The Role of DHCP Agents
The DHCP relay agent makes it possible to put DHCP (dynamic host configuration protocol) servers and clients at various networks. This represents several advantages for the network administrator.
Multisegment Networks and DHCP
Every DHCP message is an IP broadcast. Every computer at the segment can hear and respond to it. One scope on the server will be enough. The problem arises when there is more than a single subnet.
The protocol does not usually cross the interfaces of routers. A large company will have a difficult time putting a protocol server at every segment. It is time consuming and costly.
How DHCP Relay Agents Help
Instead of adding more servers, the agents can be used instead. This allows you to install fewer servers that are stationed centrally. The broadcast message problems are resolved by setting up the routers to go by the messages of DHCP/BOOTP. This is known as BOOTP Relay.
The BOOTP Relay and Forwarding concepts are not the same. In the latter the message is sent forward to another interface sans unique processing. With relay, there is a more intricate procedure. It may also mean altering the packet.
The Role of the Agent
The agent is not a Forwarder. A router that can do BOOTP Relay can forward more than BOOTP messages. The agent will scrutinize the packet. It will then make the appropriate changes. This will then be sent to the protocol server. The server where the packet is sent is set up with the addition of a Helper Address.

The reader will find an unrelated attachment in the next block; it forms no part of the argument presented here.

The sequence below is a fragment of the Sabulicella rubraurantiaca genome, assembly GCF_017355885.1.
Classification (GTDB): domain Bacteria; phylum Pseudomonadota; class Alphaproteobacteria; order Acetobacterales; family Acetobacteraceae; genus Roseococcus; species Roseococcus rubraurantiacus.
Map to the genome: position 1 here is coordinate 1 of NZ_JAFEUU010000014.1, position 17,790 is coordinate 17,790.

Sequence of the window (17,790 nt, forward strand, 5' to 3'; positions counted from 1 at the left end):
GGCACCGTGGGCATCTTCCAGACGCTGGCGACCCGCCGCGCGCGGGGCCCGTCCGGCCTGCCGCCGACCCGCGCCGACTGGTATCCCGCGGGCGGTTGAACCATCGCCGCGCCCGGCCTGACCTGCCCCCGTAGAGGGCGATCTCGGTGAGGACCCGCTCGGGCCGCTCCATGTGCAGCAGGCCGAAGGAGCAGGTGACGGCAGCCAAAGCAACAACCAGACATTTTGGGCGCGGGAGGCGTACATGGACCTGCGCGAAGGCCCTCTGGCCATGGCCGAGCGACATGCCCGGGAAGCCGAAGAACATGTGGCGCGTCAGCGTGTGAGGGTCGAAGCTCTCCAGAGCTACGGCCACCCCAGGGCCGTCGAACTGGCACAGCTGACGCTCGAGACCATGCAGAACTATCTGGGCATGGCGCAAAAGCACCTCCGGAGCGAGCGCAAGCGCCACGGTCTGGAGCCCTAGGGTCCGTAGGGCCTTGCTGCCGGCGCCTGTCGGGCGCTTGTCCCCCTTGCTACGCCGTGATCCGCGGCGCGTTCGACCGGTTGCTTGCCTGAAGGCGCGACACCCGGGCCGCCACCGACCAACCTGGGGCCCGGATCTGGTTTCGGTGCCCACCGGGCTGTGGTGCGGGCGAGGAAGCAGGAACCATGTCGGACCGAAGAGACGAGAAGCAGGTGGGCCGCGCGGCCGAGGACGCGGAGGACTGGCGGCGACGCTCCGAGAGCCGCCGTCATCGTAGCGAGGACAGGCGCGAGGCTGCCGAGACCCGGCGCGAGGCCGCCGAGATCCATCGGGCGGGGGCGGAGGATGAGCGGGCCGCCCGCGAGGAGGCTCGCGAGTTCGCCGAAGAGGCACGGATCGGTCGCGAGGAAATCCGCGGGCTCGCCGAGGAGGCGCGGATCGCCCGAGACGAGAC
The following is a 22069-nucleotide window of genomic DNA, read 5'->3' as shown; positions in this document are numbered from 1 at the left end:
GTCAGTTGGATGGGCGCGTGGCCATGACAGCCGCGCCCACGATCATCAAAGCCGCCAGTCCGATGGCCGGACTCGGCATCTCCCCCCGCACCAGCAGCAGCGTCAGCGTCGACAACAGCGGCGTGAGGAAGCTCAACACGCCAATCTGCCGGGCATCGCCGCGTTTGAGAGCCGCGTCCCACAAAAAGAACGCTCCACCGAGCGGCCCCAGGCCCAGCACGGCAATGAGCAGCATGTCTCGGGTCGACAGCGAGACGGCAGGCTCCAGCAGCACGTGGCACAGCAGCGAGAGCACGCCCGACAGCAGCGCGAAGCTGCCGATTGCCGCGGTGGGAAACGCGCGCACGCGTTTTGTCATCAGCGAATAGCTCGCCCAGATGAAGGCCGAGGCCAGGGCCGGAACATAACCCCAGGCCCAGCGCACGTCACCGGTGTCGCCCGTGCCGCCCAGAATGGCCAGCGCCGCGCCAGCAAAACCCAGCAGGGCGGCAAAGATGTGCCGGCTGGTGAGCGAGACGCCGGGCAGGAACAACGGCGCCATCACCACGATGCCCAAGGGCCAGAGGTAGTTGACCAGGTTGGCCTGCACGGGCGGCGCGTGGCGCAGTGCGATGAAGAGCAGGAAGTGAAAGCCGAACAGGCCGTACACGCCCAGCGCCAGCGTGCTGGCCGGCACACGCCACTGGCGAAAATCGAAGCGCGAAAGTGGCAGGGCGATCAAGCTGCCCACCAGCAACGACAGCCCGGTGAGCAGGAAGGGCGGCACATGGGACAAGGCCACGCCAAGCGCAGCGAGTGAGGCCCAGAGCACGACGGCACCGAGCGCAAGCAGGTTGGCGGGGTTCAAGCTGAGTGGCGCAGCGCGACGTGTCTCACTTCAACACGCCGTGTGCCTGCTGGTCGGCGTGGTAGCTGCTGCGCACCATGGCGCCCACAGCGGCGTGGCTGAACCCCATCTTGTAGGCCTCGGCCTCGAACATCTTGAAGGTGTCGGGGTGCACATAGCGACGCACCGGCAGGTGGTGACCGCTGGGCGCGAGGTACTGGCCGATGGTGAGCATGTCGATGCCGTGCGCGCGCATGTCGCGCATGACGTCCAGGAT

There are routers which have no support for BOOTP Relay. If this is the situation, you can establish a computer on parts with DHCP clients that will replace the BOOTP agent. For instance, you can set up Windows 2000 RRAS Server to send protocol messages by installing the proper agent.
The agent will interact with the server and function as a proxy for the messages that will be relayed to other segments. The protocol agent can be set up with DHCP server addresses to where the message will be sent.
It is important that you know the difference between a router and an agent. The router functions as a forwarder of BOOTP. The forwarders spread the message being broadcast along router interfaces.
The agent will intercept this. It will then change the protocol message. It is then relayed by way of a directed datagram to a protocol server.